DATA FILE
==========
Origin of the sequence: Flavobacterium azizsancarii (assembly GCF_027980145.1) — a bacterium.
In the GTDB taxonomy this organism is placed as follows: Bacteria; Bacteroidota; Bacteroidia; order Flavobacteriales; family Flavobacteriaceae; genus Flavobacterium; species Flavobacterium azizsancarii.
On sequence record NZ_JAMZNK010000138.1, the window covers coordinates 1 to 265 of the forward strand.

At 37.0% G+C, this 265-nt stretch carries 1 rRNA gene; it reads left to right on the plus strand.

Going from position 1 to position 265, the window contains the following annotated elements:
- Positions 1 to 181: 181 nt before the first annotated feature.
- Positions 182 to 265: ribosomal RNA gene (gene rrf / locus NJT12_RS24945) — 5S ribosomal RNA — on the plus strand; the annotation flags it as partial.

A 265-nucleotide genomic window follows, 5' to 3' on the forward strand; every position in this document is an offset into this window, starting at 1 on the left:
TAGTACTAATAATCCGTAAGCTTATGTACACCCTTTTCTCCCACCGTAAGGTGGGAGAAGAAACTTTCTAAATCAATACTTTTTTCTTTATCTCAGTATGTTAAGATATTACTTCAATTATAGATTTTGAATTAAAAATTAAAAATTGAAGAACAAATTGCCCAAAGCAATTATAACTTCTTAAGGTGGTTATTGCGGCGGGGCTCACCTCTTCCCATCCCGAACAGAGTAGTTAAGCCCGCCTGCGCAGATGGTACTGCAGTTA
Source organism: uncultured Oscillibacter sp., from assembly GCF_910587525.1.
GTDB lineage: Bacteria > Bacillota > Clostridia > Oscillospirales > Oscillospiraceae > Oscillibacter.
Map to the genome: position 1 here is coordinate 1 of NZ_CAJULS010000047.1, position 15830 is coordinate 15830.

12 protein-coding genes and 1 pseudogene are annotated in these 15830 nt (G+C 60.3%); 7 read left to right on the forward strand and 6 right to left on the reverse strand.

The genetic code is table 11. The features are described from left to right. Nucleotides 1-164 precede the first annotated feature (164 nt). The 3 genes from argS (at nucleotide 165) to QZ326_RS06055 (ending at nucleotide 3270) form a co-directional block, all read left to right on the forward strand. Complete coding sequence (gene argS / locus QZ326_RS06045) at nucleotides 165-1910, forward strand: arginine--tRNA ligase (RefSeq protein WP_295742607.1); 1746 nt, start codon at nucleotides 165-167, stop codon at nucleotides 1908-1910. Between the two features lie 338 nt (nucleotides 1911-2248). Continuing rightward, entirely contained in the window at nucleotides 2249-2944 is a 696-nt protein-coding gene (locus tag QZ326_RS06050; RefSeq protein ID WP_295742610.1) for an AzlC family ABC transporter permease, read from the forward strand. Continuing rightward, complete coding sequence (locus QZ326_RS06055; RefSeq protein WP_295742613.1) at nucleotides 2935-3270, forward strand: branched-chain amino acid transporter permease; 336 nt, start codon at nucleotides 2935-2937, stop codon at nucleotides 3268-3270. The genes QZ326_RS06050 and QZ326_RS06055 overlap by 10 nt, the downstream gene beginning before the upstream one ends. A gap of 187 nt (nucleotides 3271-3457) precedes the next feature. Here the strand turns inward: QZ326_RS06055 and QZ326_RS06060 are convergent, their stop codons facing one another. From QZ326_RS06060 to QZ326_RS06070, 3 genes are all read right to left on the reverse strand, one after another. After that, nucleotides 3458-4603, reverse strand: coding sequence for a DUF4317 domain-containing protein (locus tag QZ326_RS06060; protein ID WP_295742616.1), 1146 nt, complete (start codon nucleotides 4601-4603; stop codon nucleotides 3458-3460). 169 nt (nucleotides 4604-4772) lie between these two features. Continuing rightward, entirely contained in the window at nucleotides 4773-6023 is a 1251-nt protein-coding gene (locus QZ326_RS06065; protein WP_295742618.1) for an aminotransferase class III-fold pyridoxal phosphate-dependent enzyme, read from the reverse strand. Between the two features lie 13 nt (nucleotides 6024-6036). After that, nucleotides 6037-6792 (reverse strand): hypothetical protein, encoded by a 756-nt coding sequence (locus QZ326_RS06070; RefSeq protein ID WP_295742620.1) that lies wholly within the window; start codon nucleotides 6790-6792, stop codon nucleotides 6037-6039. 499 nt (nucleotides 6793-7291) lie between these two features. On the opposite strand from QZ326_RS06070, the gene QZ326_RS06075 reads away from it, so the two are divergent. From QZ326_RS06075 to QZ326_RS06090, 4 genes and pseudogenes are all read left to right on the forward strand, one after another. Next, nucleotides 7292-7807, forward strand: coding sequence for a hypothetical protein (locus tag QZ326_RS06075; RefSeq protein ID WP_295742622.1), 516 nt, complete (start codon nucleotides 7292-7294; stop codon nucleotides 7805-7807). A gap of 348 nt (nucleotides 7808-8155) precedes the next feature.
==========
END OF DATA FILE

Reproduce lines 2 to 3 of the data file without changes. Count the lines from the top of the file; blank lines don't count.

In the GTDB taxonomy this organism is placed as follows: Bacteria; Bacteroidota; Bacteroidia; order Flavobacteriales; family Flavobacteriaceae; genus Flavobacterium; species Flavobacterium azizsancarii.
On sequence record NZ_JAMZNK010000138.1, the window covers coordinates 1 to 265 of the forward strand.